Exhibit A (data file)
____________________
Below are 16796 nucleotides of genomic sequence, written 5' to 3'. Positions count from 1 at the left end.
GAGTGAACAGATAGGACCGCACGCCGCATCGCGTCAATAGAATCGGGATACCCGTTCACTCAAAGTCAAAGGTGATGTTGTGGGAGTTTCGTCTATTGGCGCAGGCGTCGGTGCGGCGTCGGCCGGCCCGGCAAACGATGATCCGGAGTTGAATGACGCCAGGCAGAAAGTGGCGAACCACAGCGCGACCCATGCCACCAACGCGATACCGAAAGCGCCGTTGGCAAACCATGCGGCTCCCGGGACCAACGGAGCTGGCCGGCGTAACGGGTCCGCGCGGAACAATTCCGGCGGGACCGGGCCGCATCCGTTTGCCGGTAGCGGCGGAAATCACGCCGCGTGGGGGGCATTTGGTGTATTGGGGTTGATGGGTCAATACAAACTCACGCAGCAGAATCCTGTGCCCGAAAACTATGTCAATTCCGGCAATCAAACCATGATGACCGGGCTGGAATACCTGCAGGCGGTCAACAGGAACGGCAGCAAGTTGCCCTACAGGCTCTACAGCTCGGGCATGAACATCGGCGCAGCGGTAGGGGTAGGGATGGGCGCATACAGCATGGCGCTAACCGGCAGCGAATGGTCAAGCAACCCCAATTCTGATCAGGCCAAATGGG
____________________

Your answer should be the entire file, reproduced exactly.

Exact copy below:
Below are 16796 nucleotides of genomic sequence, written 5' to 3'. Positions count from 1 at the left end.
GAGTGAACAGATAGGACCGCACGCCGCATCGCGTCAATAGAATCGGGATACCCGTTCACTCAAAGTCAAAGGTGATGTTGTGGGAGTTTCGTCTATTGGCGCAGGCGTCGGTGCGGCGTCGGCCGGCCCGGCAAACGATGATCCGGAGTTGAATGACGCCAGGCAGAAAGTGGCGAACCACAGCGCGACCCATGCCACCAACGCGATACCGAAAGCGCCGTTGGCAAACCATGCGGCTCCCGGGACCAACGGAGCTGGCCGGCGTAACGGGTCCGCGCGGAACAATTCCGGCGGGACCGGGCCGCATCCGTTTGCCGGTAGCGGCGGAAATCACGCCGCGTGGGGGGCATTTGGTGTATTGGGGTTGATGGGTCAATACAAACTCACGCAGCAGAATCCTGTGCCCGAAAACTATGTCAATTCCGGCAATCAAACCATGATGACCGGGCTGGAATACCTGCAGGCGGTCAACAGGAACGGCAGCAAGTTGCCCTACAGGCTCTACAGCTCGGGCATGAACATCGGCGCAGCGGTAGGGGTAGGGATGGGCGCATACAGCATGGCGCTAACCGGCAGCGAATGGTCAAGCAACCCCAATTCTGATCAGGCCAAATGGG